Nashua eatery is area’s flagship for rebranding

Photo by LORETTA JACKSON Dunkin’ crew members Lydia Mathson and Miguel Rodriguez, both of Nashua, welcome customers to the newly redesigned and renovated Dunkin’ restaurant on Amherst Street in Nashua that now sports bright, new, pink-and-orange signage indicating that the franchised restaurant, owned by longtime restaurateur John Motta, of Nashua, now offers high-tech conveniences and serves a multitude of tasty edibles and beverages, along with its signature offering of 18 varieties of donuts.

Goodbye, Dunkin’ Donuts. Hello, Dunkin’ – so much more than donuts.

The rebranded and renovated retail location now sporting bright pink-and-orange “Dunkin'” signage, on Amherst Street in Nashua, recently celebrated its grand re-opening after a two-week pause to launch a complete renovation.

The facelift and implementation of some customer-friendly innovations herald the realization that the long-standing enterprise that is “Dunkin’ Donuts,” a corporate family of some 8,500 restaurants nationwide, and another 3,200 worldwide is nowadays so much more than donuts.

Sandwiches, wraps, bakery and snacks, along with bagels, frozen drinks and iced coffee, sometimes spritzed with flavor shots or almond milk, share the spotlight. Donut fries are coming in July.

John Motta, a Nashuan since 1982, has been a Dunkin’ Donuts franchise holder for 38 years. He owns nine local shops and 20 in the Virginia Beach area. He recently said the Nashua Dunkin’ he purchased that year is now the area’s flagship for the rebranding. It is located across the street from the shopping complex landmarked by Whole Foods Market and AC Moore.

Photo by LORETTA JACKSON John Motta, owner of the newly rebranded and renovated Dunkin’ restaurant on Amherst Street in Nashua, serves up a beverage from a series of craft-brewery-style taps that provide Dunkin decaf, dark roast, original blend, cold brew, nitro and green tea, a popular amenity among many others at the next-generation franchise formerly named Dunkin’ Donuts, a moniker modernized as menu selections and customer conveniences have expanded.

“We wanted to be one of the first in the country to do this transformation,” Motta said. “All the plans going forward for new locations are done to these new specifications.”

Motta cited the shop’s drive-thru as a steady attraction at the Dunkin’ restaurant. The building is adjacent to the shopping center housing the Aldi grocery store and other retailers. A previous DD without a drive-thru was demolished in 1999 to be replaced with today’s structure and its much appreciated drive-thru.

A new brewing system at Dunkin’ foregoes the need to brew one pot of coffee at a time. The new system produces triple the amount in one brewing. In addition, the 18 varieties of donuts, along with the Munchkins and muffins formerly shelved in racks behind the counter, are now displayed in glass cases up front.

Another amenity is a drink service featuring a row of long-handled taps reminiscent of those dispensing craft beers at some taverns. An upgraded espresso coffee machine now makes the drink “100 percent better than before,” according to Motta.

Tea service includes green tea, herbal tea and other selections.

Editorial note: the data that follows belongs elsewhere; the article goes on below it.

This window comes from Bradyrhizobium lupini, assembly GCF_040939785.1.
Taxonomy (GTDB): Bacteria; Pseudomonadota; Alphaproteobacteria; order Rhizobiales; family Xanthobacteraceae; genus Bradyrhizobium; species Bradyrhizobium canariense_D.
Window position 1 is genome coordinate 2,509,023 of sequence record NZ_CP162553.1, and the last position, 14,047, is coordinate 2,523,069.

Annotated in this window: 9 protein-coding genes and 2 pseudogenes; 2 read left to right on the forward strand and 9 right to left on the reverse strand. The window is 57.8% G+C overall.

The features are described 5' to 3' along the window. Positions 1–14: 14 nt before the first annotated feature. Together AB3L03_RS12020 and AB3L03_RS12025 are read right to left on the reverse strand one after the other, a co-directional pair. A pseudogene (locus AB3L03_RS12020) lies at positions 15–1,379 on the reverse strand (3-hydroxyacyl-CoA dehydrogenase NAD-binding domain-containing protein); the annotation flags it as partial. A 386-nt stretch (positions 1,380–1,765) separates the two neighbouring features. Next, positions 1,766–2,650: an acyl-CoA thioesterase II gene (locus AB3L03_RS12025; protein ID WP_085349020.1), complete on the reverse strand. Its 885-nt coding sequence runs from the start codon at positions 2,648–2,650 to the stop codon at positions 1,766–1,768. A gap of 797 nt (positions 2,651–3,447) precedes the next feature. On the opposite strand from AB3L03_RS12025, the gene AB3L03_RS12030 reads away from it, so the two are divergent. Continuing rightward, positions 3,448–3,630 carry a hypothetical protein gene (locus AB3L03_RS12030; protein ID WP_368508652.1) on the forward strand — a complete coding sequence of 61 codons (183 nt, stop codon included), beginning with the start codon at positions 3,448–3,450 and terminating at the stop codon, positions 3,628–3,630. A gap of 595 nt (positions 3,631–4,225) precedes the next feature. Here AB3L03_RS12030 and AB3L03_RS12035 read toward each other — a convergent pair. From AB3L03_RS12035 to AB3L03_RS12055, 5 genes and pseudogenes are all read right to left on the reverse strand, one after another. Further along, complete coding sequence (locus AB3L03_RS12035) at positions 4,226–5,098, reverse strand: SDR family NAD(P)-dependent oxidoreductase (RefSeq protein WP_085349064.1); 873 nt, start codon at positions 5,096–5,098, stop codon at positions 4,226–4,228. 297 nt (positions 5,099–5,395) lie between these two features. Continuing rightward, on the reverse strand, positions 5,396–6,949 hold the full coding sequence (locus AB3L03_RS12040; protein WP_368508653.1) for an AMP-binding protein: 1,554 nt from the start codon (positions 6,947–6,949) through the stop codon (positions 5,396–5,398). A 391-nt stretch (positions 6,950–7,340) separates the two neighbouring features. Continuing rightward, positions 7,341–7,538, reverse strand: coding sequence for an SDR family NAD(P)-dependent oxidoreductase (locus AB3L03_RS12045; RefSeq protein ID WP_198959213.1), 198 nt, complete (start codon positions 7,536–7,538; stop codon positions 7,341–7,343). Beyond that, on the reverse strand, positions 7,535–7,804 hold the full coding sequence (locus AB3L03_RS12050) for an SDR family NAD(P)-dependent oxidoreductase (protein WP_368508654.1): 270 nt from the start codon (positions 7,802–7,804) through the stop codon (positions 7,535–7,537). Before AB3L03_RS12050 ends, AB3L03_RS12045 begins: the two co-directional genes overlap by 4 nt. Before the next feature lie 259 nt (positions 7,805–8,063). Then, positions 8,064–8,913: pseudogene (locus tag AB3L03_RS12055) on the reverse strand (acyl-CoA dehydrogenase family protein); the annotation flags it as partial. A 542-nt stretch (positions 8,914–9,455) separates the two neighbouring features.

Photo by LORETTA JACKSON Dunkin’ crew member Eddie Masse, of Nashua, mans the drive-thru window after the grand re-opening of the newly named Dunkin’ restaurant on Amherst Street in Nashua. The next-generation modernization, according to online news from Dave Hoffmann, president of Dunkin Donuts U.S. and Canada, boosts Dunkin’ Donuts’ growth as an “on-the-go, beverage-led brand” that is now enhanced with an array of customer conveniences yet remains true to the heritage of Dunkin’ Donuts, founded in 1950.

Motta credited his staff for nurturing the shop’s legacy of satisfied customers. He described Joel DeLeon, of Nashua, the store’s general manager, as a hard worker whose challenges include a continuing need for additional employees, crew members to amply staff three shifts of the shop’s open hours, 4 a.m. to 10 p.m.

Dunkin’ Manager Bryce Scanlon, of Nashua, saluted the shop’s legion of dedicated patrons for the non-stop flow of traffic, coffee and tasty eats. He said, “We’re here for them – we’re fueled by positive energy – life is good.”

Customer Dan Jordan, an Army veteran and longtime Nashuan, and his wife, “Peg,” are among those pleased to see the grand re-opening, celebrated on Sunday, June 17. A visit by Dan on Monday, June 25, to get coffee and a donut was capped with a hug by crew member Sara Crowley, of Merrimack.

The pair have long supported Dunkin’ Donuts, founded in 1950 in Quincy, Massachusetts, by Bill Rosenberg and offered five years later as a franchise opportunity for other entrepreneurs.

We’ve been coming here for so many years,” Dan said. “I’ve watched some of these kids grow up, as Peg and I are almost seven-day-a-week customers.”

Photo by LORETTA JACKSON Bryce Scanlon, manager of the newly redesigned Dunkin’ store on Amherst Street in Nashua, displays some of the 18 varieties of donuts that remained customer favorites as the restaurant increased its menu to much more than donuts and added sandwiches, wraps, bakery and snacks, along with bagels, frozen drinks, espresso and many other items that prompted a name change from Dunkin’ Donuts to Dunkin’.

Photo by LORETTA JACKSON Dunkin’ crew member Bryan Li completes the purchase of a coffee and donut by Nashua’s Dan Jordan, an Army veteran and longtime patron of the newly rebranded and renovated restaurant on Amherst Street, who with his wife “Peg” visits there nearly daily, a practice he said has deemed them “almost seven-day-a-week customers” of the former Dunkin’ Donuts shop and, now, of the newly named Dunkin’ restaurant.